November 30, 2013

Autumn Meadowhawk dragonflies (Sympetrum vicinum) like Mike! Mike Powell, that is, a.k.a. “Meadowhawk Mike.” The following photos were taken at Huntley Meadows Park on 15 November 2013. Each set of images, or individual image, features a different dragonfly (or dragonflies) perching on Mike at various times during the day. Disclaimer: No dragonflies were either injured or killed in the making of these photos.

Now you see it; now you don’t! A male dragonfly perching on Mike’s shoulder, that is. Or was.

A time-series of images showing a mating pair in tandem. Mating pairs are usually more skittish than this male and female.

Sometimes the same dragonfly — or more than one dragonfly — perched in different places.

Another male, testing a couple of perching places.

A male on Mike’s arm.

This isn’t an optical illusion — a male dragonfly actually is perching on Mike’s blue jeans. Well, actually it is an optical illusion — my eyes cross when I look at these photos too long!

A male dragonfly, with a little help from a friend, endorses an Adidas messenger bag for carrying photo gear.

Another mating pair in tandem, perching on the back of Mike’s sweatshirt.

Autumn Meadowhawk dragonflies (mating pair, in tandem)

By now you may be wondering, what’s the point? (Pun intended. That’s so like Mike, isn’t it?) Point is, Mike is a meadowhawk magnet!

Related Resources:

Copyright © 2013 Walter Sanford. All rights reserved.

The natives are friendly, redux

November 2, 2013

The following “selfies” show a male Autumn Meadowhawk dragonfly (Sympetrum vicinum) perching on my shoe during a photowalk through Huntley Meadows Park.

Autumn Meadowhawk dragonfly (male, perching on my shoe) Autumn Meadowhawk dragonfly (male, perching on my shoe)

Hey Nike, how ’bout a little something, you know, for the product placement in my photos?

Copyright © 2013 Walter Sanford. All rights reserved.

The natives are friendly

October 31, 2013

Most dragonflies are skittish. Some dragonflies are “friendly,” such as Blue Corporal dragonflies (Ladona deplanata). Autumn Meadowhawk dragonflies (Sympetrum vicinum) are friendly; sometimes very friendly!

Mike Powell and I visited Huntley Meadows Park recently. We stopped to “charm” dragonflies a couple of times during our photowalk. The following gallery shows two different male Autumn Meadowhawk dragonflies perching on Mike: Photos 1-2 show Mike coaxing a dragonfly onto his finger; Photos 3-4 show another dragonfly perching on Mike’s arm.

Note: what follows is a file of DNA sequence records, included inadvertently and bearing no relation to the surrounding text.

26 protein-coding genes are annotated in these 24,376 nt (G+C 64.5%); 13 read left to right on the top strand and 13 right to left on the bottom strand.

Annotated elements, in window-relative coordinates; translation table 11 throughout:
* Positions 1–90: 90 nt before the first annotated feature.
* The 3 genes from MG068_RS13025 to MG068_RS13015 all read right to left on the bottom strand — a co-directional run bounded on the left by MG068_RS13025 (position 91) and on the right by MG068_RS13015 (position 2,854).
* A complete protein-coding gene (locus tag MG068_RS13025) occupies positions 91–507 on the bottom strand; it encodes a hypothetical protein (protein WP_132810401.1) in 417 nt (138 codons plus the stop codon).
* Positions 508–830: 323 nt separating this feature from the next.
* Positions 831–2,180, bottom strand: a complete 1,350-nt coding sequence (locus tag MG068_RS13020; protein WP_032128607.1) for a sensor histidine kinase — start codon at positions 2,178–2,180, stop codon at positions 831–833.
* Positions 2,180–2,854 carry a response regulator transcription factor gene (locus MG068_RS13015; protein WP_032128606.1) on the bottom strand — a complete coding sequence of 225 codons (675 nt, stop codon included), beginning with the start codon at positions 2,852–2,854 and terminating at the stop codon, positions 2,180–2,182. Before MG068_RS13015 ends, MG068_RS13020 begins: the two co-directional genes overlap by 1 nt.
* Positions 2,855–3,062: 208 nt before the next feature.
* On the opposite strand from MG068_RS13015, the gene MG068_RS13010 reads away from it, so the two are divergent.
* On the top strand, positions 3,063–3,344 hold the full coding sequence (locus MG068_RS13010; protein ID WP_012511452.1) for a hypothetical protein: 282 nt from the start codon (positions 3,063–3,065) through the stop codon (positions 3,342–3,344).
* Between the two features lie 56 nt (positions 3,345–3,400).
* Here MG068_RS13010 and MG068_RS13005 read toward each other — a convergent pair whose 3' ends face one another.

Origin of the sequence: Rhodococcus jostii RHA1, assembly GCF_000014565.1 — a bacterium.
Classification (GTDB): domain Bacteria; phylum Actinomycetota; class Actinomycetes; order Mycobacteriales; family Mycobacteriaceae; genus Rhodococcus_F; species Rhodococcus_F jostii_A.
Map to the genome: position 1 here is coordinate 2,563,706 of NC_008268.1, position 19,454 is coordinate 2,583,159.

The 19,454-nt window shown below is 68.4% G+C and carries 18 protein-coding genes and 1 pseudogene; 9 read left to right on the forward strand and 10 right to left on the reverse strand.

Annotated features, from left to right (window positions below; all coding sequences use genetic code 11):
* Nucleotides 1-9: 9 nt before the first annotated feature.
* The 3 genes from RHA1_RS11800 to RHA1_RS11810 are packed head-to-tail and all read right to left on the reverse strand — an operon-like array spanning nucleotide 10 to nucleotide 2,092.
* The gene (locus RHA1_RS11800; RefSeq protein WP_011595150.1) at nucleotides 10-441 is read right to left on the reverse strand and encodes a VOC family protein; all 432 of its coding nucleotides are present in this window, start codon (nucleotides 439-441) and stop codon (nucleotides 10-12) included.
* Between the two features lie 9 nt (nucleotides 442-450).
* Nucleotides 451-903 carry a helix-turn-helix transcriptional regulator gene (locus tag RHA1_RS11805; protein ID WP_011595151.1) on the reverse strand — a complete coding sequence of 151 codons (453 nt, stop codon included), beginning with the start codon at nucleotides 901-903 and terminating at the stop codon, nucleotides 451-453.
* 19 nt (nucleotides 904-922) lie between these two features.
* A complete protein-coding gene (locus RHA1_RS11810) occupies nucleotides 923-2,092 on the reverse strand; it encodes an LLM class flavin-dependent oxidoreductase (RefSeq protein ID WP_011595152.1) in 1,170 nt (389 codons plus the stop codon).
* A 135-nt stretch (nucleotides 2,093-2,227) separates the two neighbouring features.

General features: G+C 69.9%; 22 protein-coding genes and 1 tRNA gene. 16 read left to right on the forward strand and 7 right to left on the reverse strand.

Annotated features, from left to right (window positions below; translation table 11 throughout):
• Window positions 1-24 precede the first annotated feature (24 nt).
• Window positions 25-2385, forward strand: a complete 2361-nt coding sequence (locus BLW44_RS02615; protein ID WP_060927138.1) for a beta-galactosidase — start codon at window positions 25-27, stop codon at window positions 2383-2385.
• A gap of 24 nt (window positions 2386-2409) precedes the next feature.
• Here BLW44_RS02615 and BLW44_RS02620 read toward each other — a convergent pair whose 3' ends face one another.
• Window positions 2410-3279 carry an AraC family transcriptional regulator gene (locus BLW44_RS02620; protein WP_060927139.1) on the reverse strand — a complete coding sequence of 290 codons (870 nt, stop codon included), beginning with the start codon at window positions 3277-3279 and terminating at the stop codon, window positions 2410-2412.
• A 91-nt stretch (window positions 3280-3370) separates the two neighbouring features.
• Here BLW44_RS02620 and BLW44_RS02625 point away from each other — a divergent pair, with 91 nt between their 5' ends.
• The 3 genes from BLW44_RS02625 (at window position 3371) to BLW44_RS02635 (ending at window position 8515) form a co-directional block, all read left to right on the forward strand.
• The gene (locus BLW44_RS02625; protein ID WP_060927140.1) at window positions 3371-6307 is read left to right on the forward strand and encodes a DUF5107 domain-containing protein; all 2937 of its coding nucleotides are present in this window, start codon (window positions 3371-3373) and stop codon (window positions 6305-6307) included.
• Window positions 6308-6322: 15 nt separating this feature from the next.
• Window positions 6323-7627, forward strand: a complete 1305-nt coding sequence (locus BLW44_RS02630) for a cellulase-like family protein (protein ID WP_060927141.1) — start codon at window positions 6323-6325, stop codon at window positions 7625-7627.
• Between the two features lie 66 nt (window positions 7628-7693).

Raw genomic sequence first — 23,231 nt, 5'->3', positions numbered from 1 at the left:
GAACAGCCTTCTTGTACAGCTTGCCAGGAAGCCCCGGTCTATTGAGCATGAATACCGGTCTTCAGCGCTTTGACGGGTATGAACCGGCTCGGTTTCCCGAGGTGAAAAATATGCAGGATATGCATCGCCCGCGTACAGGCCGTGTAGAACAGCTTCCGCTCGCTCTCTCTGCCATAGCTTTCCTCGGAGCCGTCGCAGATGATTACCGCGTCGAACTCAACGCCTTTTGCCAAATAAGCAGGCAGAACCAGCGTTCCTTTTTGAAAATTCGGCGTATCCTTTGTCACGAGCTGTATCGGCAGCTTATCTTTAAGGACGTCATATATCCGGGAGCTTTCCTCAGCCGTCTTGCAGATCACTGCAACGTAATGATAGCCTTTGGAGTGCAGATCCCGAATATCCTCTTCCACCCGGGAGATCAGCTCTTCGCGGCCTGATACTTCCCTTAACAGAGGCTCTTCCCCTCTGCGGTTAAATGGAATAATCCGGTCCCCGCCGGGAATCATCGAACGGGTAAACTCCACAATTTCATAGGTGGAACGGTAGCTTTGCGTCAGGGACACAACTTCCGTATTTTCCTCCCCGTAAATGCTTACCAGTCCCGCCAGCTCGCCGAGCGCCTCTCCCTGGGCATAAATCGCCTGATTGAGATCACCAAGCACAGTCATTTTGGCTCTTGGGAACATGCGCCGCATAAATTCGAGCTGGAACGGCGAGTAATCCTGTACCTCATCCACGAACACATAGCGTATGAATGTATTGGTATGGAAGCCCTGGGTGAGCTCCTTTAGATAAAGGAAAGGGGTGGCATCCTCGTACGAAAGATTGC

Tech Tip: Either mouse-over or tap photos to see captions.

Copyright © 2013 Walter Sanford. All rights reserved.

I feel so violated!

October 29, 2013

Autumn Meadowhawk dragonflies (Sympetrum vicinum) are friendly. Maybe a little too friendly. Yep, that’s a mating pair (in wheel) perching on my calf in the following photo. Apparently Autumn Meadowhawks think it’s OK to fornicate anywhere!

Autumn Meadowhawk dragonflies (mating pair, in wheel)

The mating pair of dragonflies landed on me as I was standing on the boardwalk at Huntley Meadows Park with Mike Powell, fellow wildlife photographer. Mike had a better viewpoint than me for capturing the fleeting moment. Mike’s excellent close-up photo is featured in his photoblog post, “Dragonflies mating on a calf.”

Editor’s Note: This is Part 3 in a three-part series of photoblog posts related to reproduction of Autumn Meadowhawk dragonflies.

Copyright © 2013 Walter Sanford. All rights reserved.

Blue Corporal dragonflies (males, perching on me)

June 17, 2013

The following gallery shows a few male Blue Corporal dragonflies (Ladona deplanata) perching on me as I was standing on the earthen dam at Hidden Pond, Meadowood Recreation Area, Fairfax County, Virginia USA. The natives are very friendly!

Tech Tip: Either mouse-over or tap photos to see captions.

Copyright © 2013 Walter Sanford. All rights reserved.